Washington rode a weather roller coaster yesterday that swept it through rain, flooding and a blanket of evening rush-hour fog that further slowed traffic already impeded by streets filled with slush, potholes and puddles.

The overnight low was to get no lower than the 40s, but the National Weather Service said the pattern would change drastically - and for the worse - by afternoon today.

By then, forecasters said, the mercury would dip below freezing and the area would be buffeted by winds as high as 50 miles an hour. There also was a prospect of some snowfall, he said, that would coat mounds of slush turned back into ice.

The pattern began yesterday with 15 hours of rain that dumped more than an inch on the area by mid-after noon.

The rain, ice and melting snow combined also to snarl morning rush hours traffic. Minor flooding was reported throughout the area during the day and night.

The rain also caused the roof of the Rockville Mall to leak so badly that the shopping center was closed by city officials for "reasons of life safety.

A more critical situation confronted the Racquet Club, an indoor tennis club attached to the Mall, whose steel roof beams started buckling under the heavy wight of snow, ice and water. In an effort to prevent the roof from collapsing, firemen shoveled away some of the ice and snow, which reached a depth of two feet in some parts. By nightfall, a watch on the structure still was being maintained.

In the area, rain and melting snow clogged many sewer drains, leaving huge puddles at street corners. The weather also increased the number of potholes, slowing traffic and causing several minor accidents, according to area police.

"The sewer system is trying to take in two rainfalls in one day," said Harold Stern, chief of the District's Bureau of Water and Sewer Services. "Each dropping of rain today is melting some of the snow that's sitting out there. We're putting two rains down the hole at the same time."

Stern said the rain and melting snow are creating the worst drainage situation for the city since the blizzard of 1966.

Stan Ather, D.C. street maintenance engineer, said the "freezing and thawing cycle," of the city's weather has caused the largest number of potholes to crack open on city street in years.

"We've got 21 trucks on the streets filling holes today," Ather said. "We've got 75 men out there. It's an all-out effort. We're using 100 tons of asphalt a day and that's just on emergencies to avoid accidents and having people bang their cars."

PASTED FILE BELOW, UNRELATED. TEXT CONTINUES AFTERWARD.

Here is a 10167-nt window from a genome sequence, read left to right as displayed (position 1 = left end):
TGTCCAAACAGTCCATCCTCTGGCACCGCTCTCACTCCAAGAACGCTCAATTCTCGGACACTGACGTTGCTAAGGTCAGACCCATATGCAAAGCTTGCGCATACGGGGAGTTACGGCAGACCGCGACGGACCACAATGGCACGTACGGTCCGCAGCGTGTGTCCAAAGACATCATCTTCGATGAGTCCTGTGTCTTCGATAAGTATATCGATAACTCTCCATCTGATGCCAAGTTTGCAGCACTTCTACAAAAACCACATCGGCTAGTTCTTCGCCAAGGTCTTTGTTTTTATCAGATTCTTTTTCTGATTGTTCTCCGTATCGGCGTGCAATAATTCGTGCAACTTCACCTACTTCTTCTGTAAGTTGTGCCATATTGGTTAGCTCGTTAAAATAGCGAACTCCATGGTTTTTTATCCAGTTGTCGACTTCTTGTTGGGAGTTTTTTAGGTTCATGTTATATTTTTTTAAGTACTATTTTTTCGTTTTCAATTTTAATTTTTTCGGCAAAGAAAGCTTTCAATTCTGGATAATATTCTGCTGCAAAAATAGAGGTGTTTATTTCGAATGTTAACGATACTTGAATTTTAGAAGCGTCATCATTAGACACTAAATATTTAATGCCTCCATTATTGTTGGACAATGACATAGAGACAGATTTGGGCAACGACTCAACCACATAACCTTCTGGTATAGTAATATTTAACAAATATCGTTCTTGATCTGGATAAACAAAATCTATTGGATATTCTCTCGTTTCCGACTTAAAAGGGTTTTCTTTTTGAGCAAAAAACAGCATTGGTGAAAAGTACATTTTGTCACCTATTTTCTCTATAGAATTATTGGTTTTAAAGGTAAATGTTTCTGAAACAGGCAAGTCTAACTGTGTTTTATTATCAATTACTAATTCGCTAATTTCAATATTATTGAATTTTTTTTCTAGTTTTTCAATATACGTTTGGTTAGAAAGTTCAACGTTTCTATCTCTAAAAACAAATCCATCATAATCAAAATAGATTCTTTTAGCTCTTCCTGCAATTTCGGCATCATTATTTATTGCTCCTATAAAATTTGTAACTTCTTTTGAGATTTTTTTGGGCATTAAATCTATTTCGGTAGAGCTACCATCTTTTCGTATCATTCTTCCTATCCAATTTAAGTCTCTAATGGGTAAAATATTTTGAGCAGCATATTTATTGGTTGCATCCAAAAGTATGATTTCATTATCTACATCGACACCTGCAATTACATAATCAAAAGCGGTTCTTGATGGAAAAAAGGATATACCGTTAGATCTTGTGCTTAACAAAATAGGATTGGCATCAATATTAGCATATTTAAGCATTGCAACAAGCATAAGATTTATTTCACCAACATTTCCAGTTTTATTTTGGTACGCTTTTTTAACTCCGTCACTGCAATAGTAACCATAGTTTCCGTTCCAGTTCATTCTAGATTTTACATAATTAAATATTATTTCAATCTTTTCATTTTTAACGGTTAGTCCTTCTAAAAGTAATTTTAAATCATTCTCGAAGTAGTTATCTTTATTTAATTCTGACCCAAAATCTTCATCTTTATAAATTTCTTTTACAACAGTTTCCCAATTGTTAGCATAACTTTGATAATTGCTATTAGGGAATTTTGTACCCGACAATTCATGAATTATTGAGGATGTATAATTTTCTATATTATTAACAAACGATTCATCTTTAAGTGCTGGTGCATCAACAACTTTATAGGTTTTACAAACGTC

Area police officials said there were few accidents during yesterday morning's rush hour. But they added that traffic remained heavy and major roads were clogged by slow-moving cars well into the afternoon.

"Seems to me like a lot of people took their cars this morning because of the rain," said one traffic official in Washington. "All day we've had heavy traffic crawling down K Street, M Street and Pennslyvania Avenue into the city."

At the corner of 21st and L Streets NW, Philip Earlie, an accountant with the Department of Housing and Urban Development was waiting for a tow truck to pull his white Porsche out of a pothole.

"I just bought it, I just bought it," he said, looking at his left wheel which was stuck in the gaping hole. "I think it'll be all right, but . . . you'd think the city or somebody would throw some asphalt in these things."

Morning rush hour commuters who chose public transportation also had their problems yesterday. Metro had one major breakdown on both the Red and Blue Lines.

A National Airport-bound train refused to move from the Foggy Bottom station for more than an hour and other trains were detoured around it on the opposite track. That caused about a five-minute delay to Blue Line passengers, Metro estimated.

On the Red Line, a train broke down just short of Union Station en route to Rhode Island Avenue and had to be pushed out of the tunnel by another train. That resulted in 20-minutes delays, according to Metro.

At the corner of 20th and M streets an oil truck, rushing through a changing stoplight, drenched Domimic Andosar, a bartender, with cold slush and dirty water.

"You can't walk here today," he said. "This is the third time this week they've doused me."

Sylvia Coombes, who was walking out of the George Washington University Clinic on Pennsylvania Avenue, took tip-toe steps along an key stretch of the street.

"I'm afraid of falling, always when the streets are like this," she said. "If you fall it's in the winter. I'm going home. I wouldn't have come out if I didn't have to go to the clinic."

In the suburbs streets also were icy and officials there were on the alert for further flooding.

Manassas Airport was closed during the afternoon for a few hours because of flooding of a nearby creek.

Schools in Loudoun County were closed yesterday because if flooding on back roads.